Sokoloff felt that most American actors, including Marlon Brando, were not really following Stanislavski’s ideas. “Brando, while a great actor, allows his own personality to dominate the role. Stanislavski always insisted that the actor submerge himself in the role.” The actors on the scene when Sokoloff made these comments whose work, he believed, most closely emulated the principles of his teacher, were Fredric March, Alec Guinness, Julie Harris, Michael Redgrave, Anne Bancroft, John Gielgud and Ralph Richardson. Prior to his death, Sokoloff had asked Stanislavski to name the then greatest English speaking actor. Without hesitation, he named Walter Huston, an opinion enthusiastically shared by Sokoloff (…and many of us), who believed that Huston not only had the ability to show his emotions, but to show keep in mind his character’s intention while creating a portrait of a human being on screen.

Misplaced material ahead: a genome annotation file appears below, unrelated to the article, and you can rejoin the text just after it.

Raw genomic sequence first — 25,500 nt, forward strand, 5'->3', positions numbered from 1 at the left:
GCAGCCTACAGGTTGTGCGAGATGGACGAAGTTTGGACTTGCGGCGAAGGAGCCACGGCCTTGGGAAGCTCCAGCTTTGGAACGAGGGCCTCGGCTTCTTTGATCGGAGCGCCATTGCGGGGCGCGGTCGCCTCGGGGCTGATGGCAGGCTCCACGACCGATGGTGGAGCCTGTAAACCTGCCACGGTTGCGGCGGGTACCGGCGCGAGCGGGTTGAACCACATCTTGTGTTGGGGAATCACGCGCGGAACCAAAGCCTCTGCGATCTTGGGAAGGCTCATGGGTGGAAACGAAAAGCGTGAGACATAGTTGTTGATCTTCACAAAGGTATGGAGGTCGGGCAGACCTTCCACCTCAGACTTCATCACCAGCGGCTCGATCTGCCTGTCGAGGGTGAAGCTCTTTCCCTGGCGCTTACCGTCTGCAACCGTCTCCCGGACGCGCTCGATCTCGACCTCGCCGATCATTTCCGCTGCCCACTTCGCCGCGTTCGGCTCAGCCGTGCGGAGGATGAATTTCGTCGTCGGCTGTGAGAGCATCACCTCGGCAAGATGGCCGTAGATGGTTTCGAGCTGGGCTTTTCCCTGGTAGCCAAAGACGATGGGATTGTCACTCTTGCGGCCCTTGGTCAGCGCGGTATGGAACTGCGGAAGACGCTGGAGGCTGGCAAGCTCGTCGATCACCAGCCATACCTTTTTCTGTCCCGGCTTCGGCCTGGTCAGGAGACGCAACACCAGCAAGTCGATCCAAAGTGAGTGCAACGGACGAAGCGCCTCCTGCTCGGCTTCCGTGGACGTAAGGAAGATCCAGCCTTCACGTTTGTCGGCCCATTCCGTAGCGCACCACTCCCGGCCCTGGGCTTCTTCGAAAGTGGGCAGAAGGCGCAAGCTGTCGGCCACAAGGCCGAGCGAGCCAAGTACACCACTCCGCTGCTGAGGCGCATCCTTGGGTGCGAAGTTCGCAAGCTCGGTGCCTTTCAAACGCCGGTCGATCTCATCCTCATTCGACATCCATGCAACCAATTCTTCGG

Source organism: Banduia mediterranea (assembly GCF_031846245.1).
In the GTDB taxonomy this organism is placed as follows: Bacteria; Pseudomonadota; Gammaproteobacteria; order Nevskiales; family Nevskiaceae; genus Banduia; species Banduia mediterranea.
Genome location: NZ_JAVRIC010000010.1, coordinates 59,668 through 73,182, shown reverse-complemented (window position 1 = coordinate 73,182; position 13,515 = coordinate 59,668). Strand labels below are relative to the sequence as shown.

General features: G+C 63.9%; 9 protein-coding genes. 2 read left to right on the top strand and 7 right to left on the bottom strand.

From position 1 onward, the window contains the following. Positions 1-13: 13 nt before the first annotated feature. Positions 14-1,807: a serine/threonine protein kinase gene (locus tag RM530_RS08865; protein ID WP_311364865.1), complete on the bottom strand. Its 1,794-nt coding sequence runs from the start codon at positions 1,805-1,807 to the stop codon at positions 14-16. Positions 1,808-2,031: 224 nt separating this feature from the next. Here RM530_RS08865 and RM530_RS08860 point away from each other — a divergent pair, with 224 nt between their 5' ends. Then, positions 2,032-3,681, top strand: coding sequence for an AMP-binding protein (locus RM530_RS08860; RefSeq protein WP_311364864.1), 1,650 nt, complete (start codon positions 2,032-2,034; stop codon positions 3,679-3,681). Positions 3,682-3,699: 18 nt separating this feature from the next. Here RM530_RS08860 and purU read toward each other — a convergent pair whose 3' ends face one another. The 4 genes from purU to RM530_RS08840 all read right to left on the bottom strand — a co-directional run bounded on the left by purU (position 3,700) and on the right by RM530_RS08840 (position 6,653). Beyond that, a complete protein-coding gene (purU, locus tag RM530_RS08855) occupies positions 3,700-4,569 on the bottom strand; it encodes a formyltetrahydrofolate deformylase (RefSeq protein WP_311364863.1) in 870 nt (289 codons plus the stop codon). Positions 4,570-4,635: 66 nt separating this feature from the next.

“I have learned to work by my five senses alone. It is not difficult to pretend one is eating hot soup. Yet when I appeared Off Broadway not long ago in [Tolstoy's] ‘Power of Darkness’ one critic said: ‘To watch Vladimir Sokoloff eat soup is a revelation.’ I laughed. What is so difficult about it? It is just the touch, the taste, the feel. Acting is as simple as that. The five senses. If you have talent, who needs any other method? If you have talent, there is little need to study any other method.”
In Sokoloff‘s case, learning to rely on the simplest of elements to build on all he’d learned from Stanislavki may have come naturally (after fifty years of practice). If you’d like to keep track of more of this actor’s appearances on TCM, you can see his upcoming films on the schedule here.
Bacon, James, “Method, Shmethod, You Still Gotta Suffer”, Pittsburgh Post Gazette, July 10, 1960.
Horowitz, Joseph, Artists in Exile: How Refugees from Twentieth-Century War and Revolution Transformed the American Performing Arts, Harper Perennial, 2009.
Johnson, Erskine, “Senses Guide Acting, Says Dean of Character Actors”, Ocala Star-Banner, April 17, 1960.
Robinson, Harlow, Russians in Hollywood, Hollywood’s Russians: Biography of an Image, UPNE, 2007.
Ross, Lillian, Ross, Helen, The Player: A Profile of An Art, Simon and Schuster, 1962.